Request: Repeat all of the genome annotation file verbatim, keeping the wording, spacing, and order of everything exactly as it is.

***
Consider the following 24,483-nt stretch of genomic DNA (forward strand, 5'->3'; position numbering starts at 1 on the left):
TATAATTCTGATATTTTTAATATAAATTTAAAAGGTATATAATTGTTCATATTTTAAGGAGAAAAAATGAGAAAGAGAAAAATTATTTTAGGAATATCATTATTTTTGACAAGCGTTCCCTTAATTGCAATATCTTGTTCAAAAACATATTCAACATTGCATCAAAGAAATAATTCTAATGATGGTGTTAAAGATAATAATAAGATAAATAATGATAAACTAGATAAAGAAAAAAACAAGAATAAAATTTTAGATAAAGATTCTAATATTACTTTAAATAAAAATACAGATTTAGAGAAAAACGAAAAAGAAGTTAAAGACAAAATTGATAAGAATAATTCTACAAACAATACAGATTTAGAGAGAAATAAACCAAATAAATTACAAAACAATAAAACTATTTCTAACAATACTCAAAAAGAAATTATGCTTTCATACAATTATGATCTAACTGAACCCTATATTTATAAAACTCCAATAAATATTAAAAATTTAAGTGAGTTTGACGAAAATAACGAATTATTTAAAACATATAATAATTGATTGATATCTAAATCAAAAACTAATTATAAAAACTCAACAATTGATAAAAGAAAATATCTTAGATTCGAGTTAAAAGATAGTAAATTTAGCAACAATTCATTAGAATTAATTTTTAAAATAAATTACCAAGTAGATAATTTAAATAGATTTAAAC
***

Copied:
Consider the following 24,483-nt stretch of genomic DNA (forward strand, 5'->3'; position numbering starts at 1 on the left):
TATAATTCTGATATTTTTAATATAAATTTAAAAGGTATATAATTGTTCATATTTTAAGGAGAAAAAATGAGAAAGAGAAAAATTATTTTAGGAATATCATTATTTTTGACAAGCGTTCCCTTAATTGCAATATCTTGTTCAAAAACATATTCAACATTGCATCAAAGAAATAATTCTAATGATGGTGTTAAAGATAATAATAAGATAAATAATGATAAACTAGATAAAGAAAAAAACAAGAATAAAATTTTAGATAAAGATTCTAATATTACTTTAAATAAAAATACAGATTTAGAGAAAAACGAAAAAGAAGTTAAAGACAAAATTGATAAGAATAATTCTACAAACAATACAGATTTAGAGAGAAATAAACCAAATAAATTACAAAACAATAAAACTATTTCTAACAATACTCAAAAAGAAATTATGCTTTCATACAATTATGATCTAACTGAACCCTATATTTATAAAACTCCAATAAATATTAAAAATTTAAGTGAGTTTGACGAAAATAACGAATTATTTAAAACATATAATAATTGATTGATATCTAAATCAAAAACTAATTATAAAAACTCAACAATTGATAAAAGAAAATATCTTAGATTCGAGTTAAAAGATAGTAAATTTAGCAACAATTCATTAGAATTAATTTTTAAAATAAATTACCAAGTAGATAATTTAAATAGATTTAAAC